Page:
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As sea levels rise, coastal wetlands are expected to change dramatically

Ghost forest in Nags Head Woods. Trees at the edge of the coastal forest have died as salt water seeps into their habitat.
NC Wetlands/Flickr
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“Ghost forest” in Nags Head Woods, North Carolina, where saltwater intrusion puts low-lying freshwater ecosystems at risk.

As sea levels rise, the ecosystems nearest to the water are most at risk.

In a new study led by the Wetland and Aquatic Research Center in Louisiana, scientists predict that sea level rise will result in dramatic changes to coastal wetlands. North Carolina is likely to be one of the most affected states in the U.S.

Coastal wetlands are both ecologically valuable and very vulnerable to sea level rise. They harbor a broad diversity of plant and animal species, including 70% of the rare or endangered species in North Carolina. Wetlands protect coastlines from storm surges and filter out pollution before it reaches open water. But rising sea levels threaten to “drown” saltwater wetlands in too-deep water, or seep inland and kill freshwater wetlands that can’t survive salt exposure.

Many researchers have tried to model how rising oceans will impact saltwater wetlands, but the new study is the first to predict the consequences to other nearby ecosystems. The researchers find that salt marshes and other saltwater wetlands will expand inland as sea level rises, which could increase the overall range of saltwater wetlands even as seaward salt marshes are lost to open water.

The problem is that the ecosystems they move into are most often freshwater wetlands. And geographic barriers, including both natural and human-altered terrain, will prevent freshwater wetlands from migrating in turn. The authors predict that large areas of freshwater wetlands will be overtaken by seawater, causing an overall loss of wetlands across the country.

Wetland adaptation may reduce the coming changes

Ken Krauss, a research ecologist at the Wetland and Aquatic Research center who is unaffiliated with the study, adds the caveat that wetlands can adapt to slow changes in water level.

“Wetlands don’t just sit there and take it,” he explains. “They have the capacity to build vertically and keep up with sea level rise.”

Small increases in water level cause aquatic plants to grow taller and trap more sediment, which in turn raises the elevation of the wetland. Accelerating sea level rise within the next fifty years could outpace wetlands’ maximum vertical growth, but their ability to adapt might make the fate of coastal wetlands less dire than the new study predicts.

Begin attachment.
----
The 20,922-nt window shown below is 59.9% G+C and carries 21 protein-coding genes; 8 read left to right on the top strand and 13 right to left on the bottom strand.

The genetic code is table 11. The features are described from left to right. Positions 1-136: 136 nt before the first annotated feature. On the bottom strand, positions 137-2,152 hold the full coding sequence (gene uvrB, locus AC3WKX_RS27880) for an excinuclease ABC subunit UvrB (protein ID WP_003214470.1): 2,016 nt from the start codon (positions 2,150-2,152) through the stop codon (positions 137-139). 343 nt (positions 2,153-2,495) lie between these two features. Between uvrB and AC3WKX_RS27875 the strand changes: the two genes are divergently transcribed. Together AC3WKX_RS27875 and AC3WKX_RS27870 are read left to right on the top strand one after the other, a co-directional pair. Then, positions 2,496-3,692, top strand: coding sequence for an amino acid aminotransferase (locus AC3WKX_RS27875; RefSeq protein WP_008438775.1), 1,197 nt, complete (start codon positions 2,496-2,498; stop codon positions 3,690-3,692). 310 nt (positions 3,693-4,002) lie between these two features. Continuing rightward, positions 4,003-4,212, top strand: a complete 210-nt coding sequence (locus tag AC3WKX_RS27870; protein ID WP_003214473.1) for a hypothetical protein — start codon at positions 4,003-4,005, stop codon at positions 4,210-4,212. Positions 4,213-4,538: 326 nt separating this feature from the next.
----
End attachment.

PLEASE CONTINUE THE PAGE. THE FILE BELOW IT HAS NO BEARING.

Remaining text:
Still, North Carolina’s four million acres of wetlands will likely be hit hard. The majority of state wetlands are freshwater wetland forests in the low-lying coastal plains, an area which is acutely vulnerable to sea level rise. The authors predict that about a quarter of the state’s freshwater wetlands could be transformed into salt marshes. This will threaten the diverse animal life that depends on freshwater wetland habitat — from migratory waterbirds to critically endangered red wolves. Saltwater intrusion is already killing swathes of coastal trees, leaving “ghost forests” of bare white trunks.

“North Carolina as a state has a lot to lose,” says Michael Osland, the lead author of the new study. “The important part is recognizing that these changes are coming and to anticipate and prepare for them.”

Ecologists may face a tradeoff between trying to preserve freshwater wetlands and helping saltwater wetlands survive by moving inland. Understanding how wetlands are likely to shift and change will help inform that decision.

Sophia Friesen is a science writer and WUNC’s 2022 AAAS Mass Media Fellow. Before working with WUNC, they wrote for science news outlets including Massive Science, preLights, and the Berkeley Science Review, covering everything from wildfire mitigation to pterosaur flight abilities.
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